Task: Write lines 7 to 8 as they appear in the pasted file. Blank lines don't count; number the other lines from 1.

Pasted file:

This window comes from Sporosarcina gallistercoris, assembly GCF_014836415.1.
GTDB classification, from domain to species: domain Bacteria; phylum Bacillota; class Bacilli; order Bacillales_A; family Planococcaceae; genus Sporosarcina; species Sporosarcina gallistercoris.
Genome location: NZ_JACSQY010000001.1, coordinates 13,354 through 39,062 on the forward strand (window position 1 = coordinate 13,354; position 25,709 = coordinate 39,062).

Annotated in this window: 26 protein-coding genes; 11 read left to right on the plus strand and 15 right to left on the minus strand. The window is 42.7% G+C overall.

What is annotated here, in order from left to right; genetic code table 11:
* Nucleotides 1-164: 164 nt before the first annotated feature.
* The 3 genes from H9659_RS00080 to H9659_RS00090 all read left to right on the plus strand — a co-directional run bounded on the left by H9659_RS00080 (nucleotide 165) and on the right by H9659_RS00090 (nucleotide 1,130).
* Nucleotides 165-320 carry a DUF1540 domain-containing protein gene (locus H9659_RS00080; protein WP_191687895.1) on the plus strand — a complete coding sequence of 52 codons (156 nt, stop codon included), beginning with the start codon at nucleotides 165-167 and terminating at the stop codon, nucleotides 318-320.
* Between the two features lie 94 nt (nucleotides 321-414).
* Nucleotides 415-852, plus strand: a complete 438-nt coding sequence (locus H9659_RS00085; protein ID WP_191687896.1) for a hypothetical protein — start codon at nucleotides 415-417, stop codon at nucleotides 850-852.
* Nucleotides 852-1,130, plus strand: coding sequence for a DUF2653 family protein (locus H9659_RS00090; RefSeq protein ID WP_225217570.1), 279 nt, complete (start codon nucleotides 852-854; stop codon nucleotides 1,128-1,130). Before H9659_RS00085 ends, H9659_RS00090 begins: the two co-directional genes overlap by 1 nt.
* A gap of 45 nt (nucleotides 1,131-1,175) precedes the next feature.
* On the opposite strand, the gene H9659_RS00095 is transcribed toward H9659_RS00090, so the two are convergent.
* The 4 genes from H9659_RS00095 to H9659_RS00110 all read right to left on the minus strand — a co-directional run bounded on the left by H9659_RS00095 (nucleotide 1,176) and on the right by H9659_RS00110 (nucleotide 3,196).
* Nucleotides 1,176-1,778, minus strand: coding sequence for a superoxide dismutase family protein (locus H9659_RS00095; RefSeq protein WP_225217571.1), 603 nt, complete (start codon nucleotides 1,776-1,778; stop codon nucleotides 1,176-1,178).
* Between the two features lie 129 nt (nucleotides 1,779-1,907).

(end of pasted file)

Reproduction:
* The 3 genes from H9659_RS00080 to H9659_RS00090 all read left to right on the plus strand — a co-directional run bounded on the left by H9659_RS00080 (nucleotide 165) and on the right by H9659_RS00090 (nucleotide 1,130).
* Nucleotides 165-320 carry a DUF1540 domain-containing protein gene (locus H9659_RS00080; protein WP_191687895.1) on the plus strand — a complete coding sequence of 52 codons (156 nt, stop codon included), beginning with the start codon at nucleotides 165-167 and terminating at the stop codon, nucleotides 318-320.